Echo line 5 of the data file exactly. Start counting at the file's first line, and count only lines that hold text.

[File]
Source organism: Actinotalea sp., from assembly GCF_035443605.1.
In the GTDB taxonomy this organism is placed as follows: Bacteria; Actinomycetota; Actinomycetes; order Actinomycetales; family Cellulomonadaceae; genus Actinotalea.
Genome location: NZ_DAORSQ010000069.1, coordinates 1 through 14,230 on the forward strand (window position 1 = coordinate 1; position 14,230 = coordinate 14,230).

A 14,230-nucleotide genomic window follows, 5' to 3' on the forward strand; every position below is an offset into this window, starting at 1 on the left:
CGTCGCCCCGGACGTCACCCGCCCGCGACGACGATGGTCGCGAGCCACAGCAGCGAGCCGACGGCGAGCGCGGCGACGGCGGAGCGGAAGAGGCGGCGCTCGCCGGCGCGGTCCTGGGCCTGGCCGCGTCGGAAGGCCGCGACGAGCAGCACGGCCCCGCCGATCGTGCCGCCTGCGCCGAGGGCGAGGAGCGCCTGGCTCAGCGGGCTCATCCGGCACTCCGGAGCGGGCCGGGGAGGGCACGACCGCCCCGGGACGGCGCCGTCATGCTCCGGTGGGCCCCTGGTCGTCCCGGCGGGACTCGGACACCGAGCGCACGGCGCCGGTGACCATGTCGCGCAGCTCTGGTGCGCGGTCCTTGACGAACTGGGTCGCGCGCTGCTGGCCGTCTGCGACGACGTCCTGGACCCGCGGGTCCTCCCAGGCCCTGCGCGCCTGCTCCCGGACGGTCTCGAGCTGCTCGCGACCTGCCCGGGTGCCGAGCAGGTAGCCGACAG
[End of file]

CGTCGCCCCGGACGTCACCCGCCCGCGACGACGATGGTCGCGAGCCACAGCAGCGAGCCGACGGCGAGCGCGGCGACGGCGGAGCGGAAGAGGCGGCGCTCGCCGGCGCGGTCCTGGGCCTGGCCGCGTCGGAAGGCCGCGACGAGCAGCACGGCCCCGCCGATCGTGCCGCCTGCGCCGAGGGCGAGGAGCGCCTGGCTCAGCGGGCTCATCCGGCACTCCGGAGCGGGCCGGGGAGGGCACGACCGCCCCGGGACGGCGCCGTCATGCTCCGGTGGGCCCCTGGTCGTCCCGGCGGGACTCGGACACCGAGCGCACGGCGCCGGTGACCATGTCGCGCAGCTCTGGTGCGCGGTCCTTGACGAACTGGGTCGCGCGCTGCTGGCCGTCTGCGACGACGTCCTGGACCCGCGGGTCCTCCCAGGCCCTGCGCGCCTGCTCCCGGACGGTCTCGAGCTGCTCGCGACCTGCCCGGGTGCCGAGCAGGTAGCCGACAG